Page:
Edinburgh Tournament 2015 - day 6

The final day of the Edinburgh Tournament was warm and sunny with a welcome breeze to keep the horse-flies at bay.  The morning saw the finals for the main Handicap singles and the consolation Swiss event played side by side on the two lawns with a pronounced North-South declivity, the effect of which was initially lessened by the early morning dew. Compared to the rest of the week, the start of the day was unusually quiet, with only the four competitors and the tournament manager in attendance. This only served to heighten the tension.

Edinburgh Croquet Club’s rising stars Alastair Burn-Murdoch and Rosemary Saunders Robertson contested the consolation Swiss event for the main Handicap singles, both having been surprisingly beaten in the first round then winning virtually all their games. Rosemary had the first chances but couldn’t get going using bisques and Alastair hit in. He picked up a break but failed an angled hoop 6. Rosemary took a bisque and finally got started and around to hoop 4.

Both players hit straight and, like all Edinburgh players, rolled well but a combination of faster lawns and, possibly, a touch of nervousness meant neither was quite as fluent as in earlier games. The game went one way then the other before Alastair’s accuracy was too much for Rosemary and he won +12. Both players belied their handicaps of 11 (Alastair) and 18 (Rosemary) and these are likely to come down quickly.  

The final of the main Handicap singles was a closely contested affair between Allan Hawke and Chris Martin that saw some good break building interspersed with some critical errors. Chris was the first to pick up a break and was going well until 1-back, where the hoop approach was downhill and quick. When he failed to make the hoop, he used the first of his two bisques to continue round to 4-back and set a leave. Not a wise move – the event is normal handicap, not advanced.  For the next hour or so Allan was in the ascendency, constructing a couple of tidy breaks, though also failing to run 1-back with one of his balls. Following some piff-paff, Chris managed to pick up a break with his second ball but again had to use his second bisque after a failed attempt at the troublesome 1-back. After some further cat and mouse play, Chris had managed to get to penult and peg, and Allan to 2-back and 4-back, with Allan having a long cross-hill hit-in attempt at opponent’s balls on the North boundary. By just a fraction of an inch, he missed both. This proved decisive and allowed Chris to run penult and rover and to peg out across the slope to win +9.

By lunchtime, the crowds had grown, attracted by the final of Event 1, the two doubles competition, and the sumptuous spread that had been organised by Frances Dunn. The final of the prestigious Event 1, the Open event, was played out between John Surgenor and Campbell Morrison on the flattest of the five lawns. The tie, however, did not quite match up with the quality of their last group game, and proved to be jittery affair with a couple of short shorts being missed by both players. In front of a small but appreciative crowd of spectators keen to learn from two of the best players in Scotland, Campbell eventually prevailed +20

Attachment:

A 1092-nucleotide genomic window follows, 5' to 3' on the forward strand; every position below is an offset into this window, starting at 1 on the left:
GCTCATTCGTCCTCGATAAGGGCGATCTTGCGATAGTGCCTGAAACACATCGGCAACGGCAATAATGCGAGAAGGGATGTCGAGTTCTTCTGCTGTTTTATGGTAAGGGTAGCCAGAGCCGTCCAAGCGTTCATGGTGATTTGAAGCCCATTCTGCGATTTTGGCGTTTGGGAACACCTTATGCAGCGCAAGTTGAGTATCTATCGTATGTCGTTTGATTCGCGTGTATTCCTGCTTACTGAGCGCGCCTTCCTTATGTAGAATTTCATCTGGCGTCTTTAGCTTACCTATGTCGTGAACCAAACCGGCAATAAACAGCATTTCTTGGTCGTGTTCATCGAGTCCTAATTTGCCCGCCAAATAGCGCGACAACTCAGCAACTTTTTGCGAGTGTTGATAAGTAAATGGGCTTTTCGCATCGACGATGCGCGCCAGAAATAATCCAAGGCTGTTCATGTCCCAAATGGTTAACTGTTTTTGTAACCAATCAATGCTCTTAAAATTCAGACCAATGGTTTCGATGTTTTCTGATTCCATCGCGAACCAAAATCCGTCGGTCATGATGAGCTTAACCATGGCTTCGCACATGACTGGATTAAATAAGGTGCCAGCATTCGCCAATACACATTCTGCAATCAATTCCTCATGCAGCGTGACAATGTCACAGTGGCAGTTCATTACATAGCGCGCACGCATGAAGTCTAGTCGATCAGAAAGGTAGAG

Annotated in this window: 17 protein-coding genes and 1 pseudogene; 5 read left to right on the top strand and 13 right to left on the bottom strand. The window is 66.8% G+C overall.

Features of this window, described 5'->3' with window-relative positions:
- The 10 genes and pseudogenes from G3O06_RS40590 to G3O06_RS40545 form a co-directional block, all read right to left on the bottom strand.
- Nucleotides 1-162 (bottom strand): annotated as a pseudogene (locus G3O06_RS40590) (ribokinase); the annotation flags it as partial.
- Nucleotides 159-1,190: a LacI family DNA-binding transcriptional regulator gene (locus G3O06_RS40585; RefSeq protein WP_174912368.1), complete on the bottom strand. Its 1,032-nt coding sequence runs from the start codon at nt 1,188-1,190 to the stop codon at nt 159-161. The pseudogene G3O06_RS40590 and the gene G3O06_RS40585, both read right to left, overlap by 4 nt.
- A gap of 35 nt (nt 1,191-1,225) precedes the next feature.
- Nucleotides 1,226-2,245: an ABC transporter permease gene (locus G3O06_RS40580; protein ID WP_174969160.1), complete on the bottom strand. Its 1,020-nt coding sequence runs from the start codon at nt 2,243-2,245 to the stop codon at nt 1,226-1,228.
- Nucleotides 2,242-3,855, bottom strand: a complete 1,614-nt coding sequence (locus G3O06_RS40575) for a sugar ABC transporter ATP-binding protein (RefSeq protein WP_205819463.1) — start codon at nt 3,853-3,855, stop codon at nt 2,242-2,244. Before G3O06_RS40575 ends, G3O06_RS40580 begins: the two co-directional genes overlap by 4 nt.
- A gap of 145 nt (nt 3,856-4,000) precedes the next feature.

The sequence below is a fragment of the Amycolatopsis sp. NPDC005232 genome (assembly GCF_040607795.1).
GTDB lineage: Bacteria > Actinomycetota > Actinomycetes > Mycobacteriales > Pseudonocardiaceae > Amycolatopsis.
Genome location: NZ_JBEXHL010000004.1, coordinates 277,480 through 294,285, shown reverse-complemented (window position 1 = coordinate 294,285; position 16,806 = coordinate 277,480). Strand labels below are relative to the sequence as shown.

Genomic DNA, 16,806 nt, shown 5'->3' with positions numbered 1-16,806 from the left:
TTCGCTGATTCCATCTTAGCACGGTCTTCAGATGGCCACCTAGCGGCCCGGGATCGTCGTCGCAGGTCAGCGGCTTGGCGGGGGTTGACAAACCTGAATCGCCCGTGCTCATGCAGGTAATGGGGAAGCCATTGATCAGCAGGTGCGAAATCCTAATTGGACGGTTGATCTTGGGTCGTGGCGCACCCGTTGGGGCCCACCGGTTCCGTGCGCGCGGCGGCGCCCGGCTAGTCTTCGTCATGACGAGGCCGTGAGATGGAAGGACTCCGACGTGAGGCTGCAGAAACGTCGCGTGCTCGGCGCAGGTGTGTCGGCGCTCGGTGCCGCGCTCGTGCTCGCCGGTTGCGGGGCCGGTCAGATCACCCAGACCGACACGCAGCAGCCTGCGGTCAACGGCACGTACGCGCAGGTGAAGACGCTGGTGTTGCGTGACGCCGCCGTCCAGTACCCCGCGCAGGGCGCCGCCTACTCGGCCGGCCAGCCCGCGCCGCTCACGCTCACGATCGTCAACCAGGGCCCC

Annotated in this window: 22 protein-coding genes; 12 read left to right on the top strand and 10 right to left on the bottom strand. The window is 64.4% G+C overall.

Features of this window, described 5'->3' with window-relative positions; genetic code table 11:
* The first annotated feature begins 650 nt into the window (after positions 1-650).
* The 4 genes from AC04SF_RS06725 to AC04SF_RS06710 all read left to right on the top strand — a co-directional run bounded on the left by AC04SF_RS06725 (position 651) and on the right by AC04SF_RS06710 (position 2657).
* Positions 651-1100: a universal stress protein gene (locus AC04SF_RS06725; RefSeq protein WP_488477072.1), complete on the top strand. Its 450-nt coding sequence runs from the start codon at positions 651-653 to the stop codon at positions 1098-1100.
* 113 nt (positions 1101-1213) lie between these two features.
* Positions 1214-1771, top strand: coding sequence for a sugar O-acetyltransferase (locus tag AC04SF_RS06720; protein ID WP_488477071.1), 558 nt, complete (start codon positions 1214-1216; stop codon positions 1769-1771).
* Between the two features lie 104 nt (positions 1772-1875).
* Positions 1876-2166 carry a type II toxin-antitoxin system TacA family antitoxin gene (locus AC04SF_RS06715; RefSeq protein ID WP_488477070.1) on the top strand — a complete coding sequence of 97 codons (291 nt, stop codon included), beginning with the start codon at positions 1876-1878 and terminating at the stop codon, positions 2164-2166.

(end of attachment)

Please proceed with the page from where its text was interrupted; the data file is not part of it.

In the consolation doubles final Alistair Malcolm and David Young were defending their title against Charlotte Townsend and Rod Williams. In a similar final to last year, Alistair and David used their stock of bisques well, managed to build up a considerable lead, and never really let their opponents get going. Rod had to play an angled jump shot to run hoop 1 but that was the highlight of their game and Alistair and David ran out winners +23.

In the main doubles final Chris Martin and Alan Wilson were defending their trophies against Lyn Gilpin and David Houston. Although Chris and Alan had a combined handicap of 23 last year, it was now down to 9 against Lyn and David’s 28.  Lyn got round to 3-back but had to use a number of bisques - the downhill speed of the lawn was difficult to master. Chris and Alan both had chances to take their ball round but were also caught out by the pace. Eventually Alan made a leave that David could exploit with the remaining bisques. However, failure to run hoop 1 cost him a couple of bisques. Although David later got going and managed to reached 2-back the damage was done, with Chris getting round to penult, which Lyn had also reached, leaving Alan to try to finish. He managed a straight peel at penult but missed a hampered shot - then on his next turn peeled Chris’s ball through rover after he had already run the hoop and time had been called. With no shot at peg he opted to shoot into corner 1 and to give David the longest possible shot to win the game. David missed to leave Chris and Alan as the winners by +7T (24-17).

Two others trophies were decided without finals. Due to injury, Event 2 was decided based on the earlier match results: Janice Duguid was declared the winner, having a slightly stronger record than runner-up Allan Hawke.

The Lauder Bowl, the trophy which goes to the player getting furthest without winning any of the other trophies, went to Allan Hawke, runner-up in Event 6X, would-be finalist in Event 2, and with strong records in the doubles and the golf. He will now have the problem of finding a 2015 20p to go on the trophy.

The day finished with the traditional presentation of trophies, conducted by Hamish, Allan and Ian Wright, and with thanks being given to a myriad of people who competed and who helped make the week such a success.

See you all next year!

Chris Martin